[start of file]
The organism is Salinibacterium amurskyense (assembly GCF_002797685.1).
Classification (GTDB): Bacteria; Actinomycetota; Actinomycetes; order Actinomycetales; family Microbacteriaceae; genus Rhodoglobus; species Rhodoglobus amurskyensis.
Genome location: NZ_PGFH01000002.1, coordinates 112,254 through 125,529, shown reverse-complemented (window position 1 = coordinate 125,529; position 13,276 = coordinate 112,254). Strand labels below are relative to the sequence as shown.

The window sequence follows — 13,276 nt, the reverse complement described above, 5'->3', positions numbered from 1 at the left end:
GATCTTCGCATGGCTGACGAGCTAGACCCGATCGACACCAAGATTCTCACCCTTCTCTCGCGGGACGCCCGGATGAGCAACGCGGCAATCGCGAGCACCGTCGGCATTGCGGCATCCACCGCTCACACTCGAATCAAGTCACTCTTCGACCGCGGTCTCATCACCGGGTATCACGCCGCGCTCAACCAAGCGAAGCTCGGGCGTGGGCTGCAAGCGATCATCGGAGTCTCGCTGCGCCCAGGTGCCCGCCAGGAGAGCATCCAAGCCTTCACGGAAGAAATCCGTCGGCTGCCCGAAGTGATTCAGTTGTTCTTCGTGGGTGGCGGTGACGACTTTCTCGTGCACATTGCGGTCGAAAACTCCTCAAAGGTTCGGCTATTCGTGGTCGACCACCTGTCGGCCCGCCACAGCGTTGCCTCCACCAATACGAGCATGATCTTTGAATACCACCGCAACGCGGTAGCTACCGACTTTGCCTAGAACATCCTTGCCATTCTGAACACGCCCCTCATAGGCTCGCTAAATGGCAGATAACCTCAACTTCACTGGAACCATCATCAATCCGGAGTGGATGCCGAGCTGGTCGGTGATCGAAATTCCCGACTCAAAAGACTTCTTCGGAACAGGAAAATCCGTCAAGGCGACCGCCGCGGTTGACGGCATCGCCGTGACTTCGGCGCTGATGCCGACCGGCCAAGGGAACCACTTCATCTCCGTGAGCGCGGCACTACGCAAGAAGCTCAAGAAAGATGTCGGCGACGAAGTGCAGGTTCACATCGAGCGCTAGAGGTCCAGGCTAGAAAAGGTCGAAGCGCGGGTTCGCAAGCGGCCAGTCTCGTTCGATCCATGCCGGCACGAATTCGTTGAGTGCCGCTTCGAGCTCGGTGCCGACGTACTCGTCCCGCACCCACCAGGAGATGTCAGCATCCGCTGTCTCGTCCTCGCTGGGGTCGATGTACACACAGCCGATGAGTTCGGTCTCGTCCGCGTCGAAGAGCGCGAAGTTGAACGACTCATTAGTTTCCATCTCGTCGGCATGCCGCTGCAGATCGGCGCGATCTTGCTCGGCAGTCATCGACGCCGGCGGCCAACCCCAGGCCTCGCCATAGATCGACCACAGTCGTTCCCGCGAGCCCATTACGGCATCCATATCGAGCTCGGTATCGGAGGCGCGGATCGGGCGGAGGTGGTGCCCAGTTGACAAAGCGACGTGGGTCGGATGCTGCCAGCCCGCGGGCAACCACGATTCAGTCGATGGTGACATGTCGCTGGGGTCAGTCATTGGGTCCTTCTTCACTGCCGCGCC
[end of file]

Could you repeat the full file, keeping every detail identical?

The organism is Salinibacterium amurskyense (assembly GCF_002797685.1).
Classification (GTDB): Bacteria; Actinomycetota; Actinomycetes; order Actinomycetales; family Microbacteriaceae; genus Rhodoglobus; species Rhodoglobus amurskyensis.
Genome location: NZ_PGFH01000002.1, coordinates 112,254 through 125,529, shown reverse-complemented (window position 1 = coordinate 125,529; position 13,276 = coordinate 112,254). Strand labels below are relative to the sequence as shown.

The window sequence follows — 13,276 nt, the reverse complement described above, 5'->3', positions numbered from 1 at the left end:
GATCTTCGCATGGCTGACGAGCTAGACCCGATCGACACCAAGATTCTCACCCTTCTCTCGCGGGACGCCCGGATGAGCAACGCGGCAATCGCGAGCACCGTCGGCATTGCGGCATCCACCGCTCACACTCGAATCAAGTCACTCTTCGACCGCGGTCTCATCACCGGGTATCACGCCGCGCTCAACCAAGCGAAGCTCGGGCGTGGGCTGCAAGCGATCATCGGAGTCTCGCTGCGCCCAGGTGCCCGCCAGGAGAGCATCCAAGCCTTCACGGAAGAAATCCGTCGGCTGCCCGAAGTGATTCAGTTGTTCTTCGTGGGTGGCGGTGACGACTTTCTCGTGCACATTGCGGTCGAAAACTCCTCAAAGGTTCGGCTATTCGTGGTCGACCACCTGTCGGCCCGCCACAGCGTTGCCTCCACCAATACGAGCATGATCTTTGAATACCACCGCAACGCGGTAGCTACCGACTTTGCCTAGAACATCCTTGCCATTCTGAACACGCCCCTCATAGGCTCGCTAAATGGCAGATAACCTCAACTTCACTGGAACCATCATCAATCCGGAGTGGATGCCGAGCTGGTCGGTGATCGAAATTCCCGACTCAAAAGACTTCTTCGGAACAGGAAAATCCGTCAAGGCGACCGCCGCGGTTGACGGCATCGCCGTGACTTCGGCGCTGATGCCGACCGGCCAAGGGAACCACTTCATCTCCGTGAGCGCGGCACTACGCAAGAAGCTCAAGAAAGATGTCGGCGACGAAGTGCAGGTTCACATCGAGCGCTAGAGGTCCAGGCTAGAAAAGGTCGAAGCGCGGGTTCGCAAGCGGCCAGTCTCGTTCGATCCATGCCGGCACGAATTCGTTGAGTGCCGCTTCGAGCTCGGTGCCGACGTACTCGTCCCGCACCCACCAGGAGATGTCAGCATCCGCTGTCTCGTCCTCGCTGGGGTCGATGTACACACAGCCGATGAGTTCGGTCTCGTCCGCGTCGAAGAGCGCGAAGTTGAACGACTCATTAGTTTCCATCTCGTCGGCATGCCGCTGCAGATCGGCGCGATCTTGCTCGGCAGTCATCGACGCCGGCGGCCAACCCCAGGCCTCGCCATAGATCGACCACAGTCGTTCCCGCGAGCCCATTACGGCATCCATATCGAGCTCGGTATCGGAGGCGCGGATCGGGCGGAGGTGGTGCCCAGTTGACAAAGCGACGTGGGTCGGATGCTGCCAGCCCGCGGGCAACCACGATTCAGTCGATGGTGACATGTCGCTGGGGTCAGTCATTGGGTCCTTCTTCACTGCCGCGCC